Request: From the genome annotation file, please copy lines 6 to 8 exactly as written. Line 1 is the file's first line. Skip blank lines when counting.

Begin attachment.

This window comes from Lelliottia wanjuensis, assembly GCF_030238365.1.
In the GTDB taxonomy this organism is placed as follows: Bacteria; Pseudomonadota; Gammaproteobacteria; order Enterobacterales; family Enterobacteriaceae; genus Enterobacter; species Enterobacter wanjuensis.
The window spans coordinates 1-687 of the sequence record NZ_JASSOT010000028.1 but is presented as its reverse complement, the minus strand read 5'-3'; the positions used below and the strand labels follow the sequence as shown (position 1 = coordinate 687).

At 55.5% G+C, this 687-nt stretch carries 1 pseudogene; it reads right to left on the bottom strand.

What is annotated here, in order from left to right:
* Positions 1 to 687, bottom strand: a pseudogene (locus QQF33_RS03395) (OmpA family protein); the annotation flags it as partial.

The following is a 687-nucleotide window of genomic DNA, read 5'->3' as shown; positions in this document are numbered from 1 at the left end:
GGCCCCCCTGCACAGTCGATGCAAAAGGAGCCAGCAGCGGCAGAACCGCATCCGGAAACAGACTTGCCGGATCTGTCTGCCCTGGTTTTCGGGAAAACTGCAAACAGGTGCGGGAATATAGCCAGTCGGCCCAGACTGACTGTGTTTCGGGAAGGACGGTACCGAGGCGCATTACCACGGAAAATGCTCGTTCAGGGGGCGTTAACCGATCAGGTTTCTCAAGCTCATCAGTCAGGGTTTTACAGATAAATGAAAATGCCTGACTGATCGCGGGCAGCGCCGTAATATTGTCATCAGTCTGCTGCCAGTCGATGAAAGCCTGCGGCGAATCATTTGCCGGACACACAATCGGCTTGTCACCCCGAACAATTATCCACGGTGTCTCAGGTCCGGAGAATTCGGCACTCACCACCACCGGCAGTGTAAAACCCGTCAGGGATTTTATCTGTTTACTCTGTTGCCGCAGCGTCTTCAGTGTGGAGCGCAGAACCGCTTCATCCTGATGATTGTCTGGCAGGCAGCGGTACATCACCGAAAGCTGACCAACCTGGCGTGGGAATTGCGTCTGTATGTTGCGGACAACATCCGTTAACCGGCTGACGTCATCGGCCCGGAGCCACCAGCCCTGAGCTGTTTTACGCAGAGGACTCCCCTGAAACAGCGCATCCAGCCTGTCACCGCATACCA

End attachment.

* Positions 1 to 687, bottom strand: a pseudogene (locus QQF33_RS03395) (OmpA family protein); the annotation flags it as partial.

The following is a 687-nucleotide window of genomic DNA, read 5'->3' as shown; positions in this document are numbered from 1 at the left end:
GGCCCCCCTGCACAGTCGATGCAAAAGGAGCCAGCAGCGGCAGAACCGCATCCGGAAACAGACTTGCCGGATCTGTCTGCCCTGGTTTTCGGGAAAACTGCAAACAGGTGCGGGAATATAGCCAGTCGGCCCAGACTGACTGTGTTTCGGGAAGGACGGTACCGAGGCGCATTACCACGGAAAATGCTCGTTCAGGGGGCGTTAACCGATCAGGTTTCTCAAGCTCATCAGTCAGGGTTTTACAGATAAATGAAAATGCCTGACTGATCGCGGGCAGCGCCGTAATATTGTCATCAGTCTGCTGCCAGTCGATGAAAGCCTGCGGCGAATCATTTGCCGGACACACAATCGGCTTGTCACCCCGAACAATTATCCACGGTGTCTCAGGTCCGGAGAATTCGGCACTCACCACCACCGGCAGTGTAAAACCCGTCAGGGATTTTATCTGTTTACTCTGTTGCCGCAGCGTCTTCAGTGTGGAGCGCAGAACCGCTTCATCCTGATGATTGTCTGGCAGGCAGCGGTACATCACCGAAAGCTGACCAACCTGGCGTGGGAATTGCGTCTGTATGTTGCGGACAACATCCGTTAACCGGCTGACGTCATCGGCCCGGAGCCACCAGCCCTGAGCTGTTTTACGCAGAGGACTCCCCTGAAACAGCGCATCCAGCCTGTCACCGCATACCA